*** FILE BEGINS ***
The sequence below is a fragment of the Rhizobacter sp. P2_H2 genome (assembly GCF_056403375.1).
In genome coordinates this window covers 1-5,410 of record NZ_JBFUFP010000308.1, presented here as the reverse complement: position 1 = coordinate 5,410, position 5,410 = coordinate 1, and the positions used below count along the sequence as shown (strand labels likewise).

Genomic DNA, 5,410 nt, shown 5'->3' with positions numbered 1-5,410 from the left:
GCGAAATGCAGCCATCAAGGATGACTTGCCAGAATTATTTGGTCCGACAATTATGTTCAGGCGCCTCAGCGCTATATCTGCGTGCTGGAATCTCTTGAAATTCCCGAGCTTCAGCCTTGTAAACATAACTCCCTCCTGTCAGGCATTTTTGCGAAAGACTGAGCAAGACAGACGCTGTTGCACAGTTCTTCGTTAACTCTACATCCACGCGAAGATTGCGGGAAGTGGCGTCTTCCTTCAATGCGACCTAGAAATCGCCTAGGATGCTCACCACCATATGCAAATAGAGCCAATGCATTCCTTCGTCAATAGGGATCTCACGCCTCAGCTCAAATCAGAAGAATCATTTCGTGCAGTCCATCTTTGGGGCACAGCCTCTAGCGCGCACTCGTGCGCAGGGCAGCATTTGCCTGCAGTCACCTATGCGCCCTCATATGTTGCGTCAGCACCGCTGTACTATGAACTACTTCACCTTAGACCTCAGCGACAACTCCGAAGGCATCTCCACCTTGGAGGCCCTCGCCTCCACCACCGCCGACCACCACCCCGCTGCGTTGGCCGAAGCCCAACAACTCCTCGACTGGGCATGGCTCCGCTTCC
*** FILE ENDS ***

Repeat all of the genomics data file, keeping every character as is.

The sequence below is a fragment of the Rhizobacter sp. P2_H2 genome (assembly GCF_056403375.1).
In genome coordinates this window covers 1-5,410 of record NZ_JBFUFP010000308.1, presented here as the reverse complement: position 1 = coordinate 5,410, position 5,410 = coordinate 1, and the positions used below count along the sequence as shown (strand labels likewise).

Genomic DNA, 5,410 nt, shown 5'->3' with positions numbered 1-5,410 from the left:
GCGAAATGCAGCCATCAAGGATGACTTGCCAGAATTATTTGGTCCGACAATTATGTTCAGGCGCCTCAGCGCTATATCTGCGTGCTGGAATCTCTTGAAATTCCCGAGCTTCAGCCTTGTAAACATAACTCCCTCCTGTCAGGCATTTTTGCGAAAGACTGAGCAAGACAGACGCTGTTGCACAGTTCTTCGTTAACTCTACATCCACGCGAAGATTGCGGGAAGTGGCGTCTTCCTTCAATGCGACCTAGAAATCGCCTAGGATGCTCACCACCATATGCAAATAGAGCCAATGCATTCCTTCGTCAATAGGGATCTCACGCCTCAGCTCAAATCAGAAGAATCATTTCGTGCAGTCCATCTTTGGGGCACAGCCTCTAGCGCGCACTCGTGCGCAGGGCAGCATTTGCCTGCAGTCACCTATGCGCCCTCATATGTTGCGTCAGCACCGCTGTACTATGAACTACTTCACCTTAGACCTCAGCGACAACTCCGAAGGCATCTCCACCTTGGAGGCCCTCGCCTCCACCACCGCCGACCACCACCCCGCTGCGTTGGCCGAAGCCCAACAACTCCTCGACTGGGCATGGCTCCGCTTCC